Article Publish Status: FREE
Abstract Title:

Intake Trends of Red Meat, Alcohol, and Fruits and Vegetables as Cancer-Related Dietary Factors from 1998 to 2009.

Abstract Source:

Osong Public Health Res Perspect. 2016 Jun ;7(3):180-9. Epub 2016 May 5. PMID: 27413649

Abstract Author(s):

Min Kyung Park, Hee Young Paik, Yeonsook Lee

Article Affiliation:

Min Kyung Park


OBJECTIVES: Cancer is the leading cause of death worldwide, and cancer incidence and mortality have been increasing steadily in South Korea. This study aimed to examine the change in consumption of three cancer-related dietary factors-red meat, alcohol, and fruits/vegetables, and to evaluate consumption of these dietary factors among Koreans according to the criteria from the recommendations of the World Cancer Research Fund/American Institute of Cancer Research.

METHODS: Consumption of red meat, alcoholic beverages, and fruits and vegetables was calculated from the 24-hour recall data of 36,486 individuals older than 20 years who were selected from the Korea National Health and Nutrition Examination Survey 1998-2009. The intake adequacy of these three factors was evaluated by the recommended criteria of the World Cancer Research Fund/American Institute of Cancer Research report.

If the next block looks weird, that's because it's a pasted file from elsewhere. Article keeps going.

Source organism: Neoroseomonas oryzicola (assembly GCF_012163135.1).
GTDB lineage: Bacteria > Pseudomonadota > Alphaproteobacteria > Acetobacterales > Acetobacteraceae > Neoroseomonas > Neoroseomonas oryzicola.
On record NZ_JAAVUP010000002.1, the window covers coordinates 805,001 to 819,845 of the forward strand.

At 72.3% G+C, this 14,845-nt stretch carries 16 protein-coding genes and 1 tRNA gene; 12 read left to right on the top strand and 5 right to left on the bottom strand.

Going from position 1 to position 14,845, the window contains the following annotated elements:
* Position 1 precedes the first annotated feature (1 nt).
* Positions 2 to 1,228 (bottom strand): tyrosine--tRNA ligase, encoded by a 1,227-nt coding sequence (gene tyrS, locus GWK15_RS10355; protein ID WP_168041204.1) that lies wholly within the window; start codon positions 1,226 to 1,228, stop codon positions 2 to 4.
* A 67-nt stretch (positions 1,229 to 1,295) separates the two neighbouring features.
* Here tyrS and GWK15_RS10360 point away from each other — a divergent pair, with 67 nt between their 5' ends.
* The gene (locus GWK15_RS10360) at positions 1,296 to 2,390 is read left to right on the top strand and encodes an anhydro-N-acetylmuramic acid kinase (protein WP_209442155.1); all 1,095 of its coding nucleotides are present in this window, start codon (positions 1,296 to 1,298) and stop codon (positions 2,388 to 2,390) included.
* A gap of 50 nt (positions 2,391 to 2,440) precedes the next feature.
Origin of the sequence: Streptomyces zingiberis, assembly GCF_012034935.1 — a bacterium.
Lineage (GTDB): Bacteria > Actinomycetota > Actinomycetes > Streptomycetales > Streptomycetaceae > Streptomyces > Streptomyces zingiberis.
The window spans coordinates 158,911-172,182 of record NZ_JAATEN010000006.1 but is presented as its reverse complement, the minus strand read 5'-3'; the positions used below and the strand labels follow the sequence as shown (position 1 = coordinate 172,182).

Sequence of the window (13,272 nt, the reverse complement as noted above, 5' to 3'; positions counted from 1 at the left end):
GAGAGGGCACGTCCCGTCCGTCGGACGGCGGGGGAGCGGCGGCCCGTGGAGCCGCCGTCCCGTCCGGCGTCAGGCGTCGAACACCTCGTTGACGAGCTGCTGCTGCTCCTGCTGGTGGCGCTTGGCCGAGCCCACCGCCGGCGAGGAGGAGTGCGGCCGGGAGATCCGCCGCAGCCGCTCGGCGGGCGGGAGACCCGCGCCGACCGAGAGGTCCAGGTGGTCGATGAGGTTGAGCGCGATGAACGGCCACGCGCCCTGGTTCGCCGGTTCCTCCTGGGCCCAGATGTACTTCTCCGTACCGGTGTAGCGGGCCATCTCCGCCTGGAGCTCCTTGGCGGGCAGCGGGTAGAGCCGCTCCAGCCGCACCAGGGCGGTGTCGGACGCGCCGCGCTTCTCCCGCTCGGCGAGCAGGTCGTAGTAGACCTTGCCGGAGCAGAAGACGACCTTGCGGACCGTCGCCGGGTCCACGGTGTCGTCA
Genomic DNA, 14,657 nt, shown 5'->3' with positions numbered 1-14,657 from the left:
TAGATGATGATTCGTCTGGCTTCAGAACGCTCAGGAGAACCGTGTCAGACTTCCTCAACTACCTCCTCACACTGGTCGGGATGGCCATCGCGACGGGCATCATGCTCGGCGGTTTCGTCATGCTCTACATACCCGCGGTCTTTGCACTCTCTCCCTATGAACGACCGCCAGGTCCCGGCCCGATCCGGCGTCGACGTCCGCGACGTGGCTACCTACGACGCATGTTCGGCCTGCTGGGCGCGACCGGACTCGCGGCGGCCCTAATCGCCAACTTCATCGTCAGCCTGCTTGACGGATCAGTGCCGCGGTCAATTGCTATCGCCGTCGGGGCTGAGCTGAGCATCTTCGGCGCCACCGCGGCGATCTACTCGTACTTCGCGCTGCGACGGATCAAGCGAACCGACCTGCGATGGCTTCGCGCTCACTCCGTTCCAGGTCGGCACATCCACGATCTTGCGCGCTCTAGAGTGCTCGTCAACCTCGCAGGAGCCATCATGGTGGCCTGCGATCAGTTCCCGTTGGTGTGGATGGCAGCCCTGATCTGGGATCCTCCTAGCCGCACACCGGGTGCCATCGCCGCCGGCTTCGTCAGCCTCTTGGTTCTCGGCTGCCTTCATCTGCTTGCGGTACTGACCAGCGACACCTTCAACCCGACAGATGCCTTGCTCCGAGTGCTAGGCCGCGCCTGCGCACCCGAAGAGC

RESULTS: The mean red meat intake in the men in their 20s increased sharply (from 91.6 g to 111.3 g, p < 0.05). The mean alcohol intake increased continuously in men (from 10.3 g to 20.0 g, p < 0.05) and women (from 1.5 g to 3.5 g, p < 0.05). The mean fruit/vegetable intake decreased in the 21-29-year age group (from 349.4 g to 306.7 g in men; from 393.3 g to 292.5 g in women; p < 0.05). The percentage of individuals who did not meet the intake criteria for the three cancer-related dietary factors was especially high, and the percentage increased over 10 years in those in their 20s (p < 0.05).

CONCLUSION: We confirmed that intakes of red meat, alcoholic drink, and fruits and vegetables have moved toward a negative direction in both men and women in their 20s.

Study Type : Human Study

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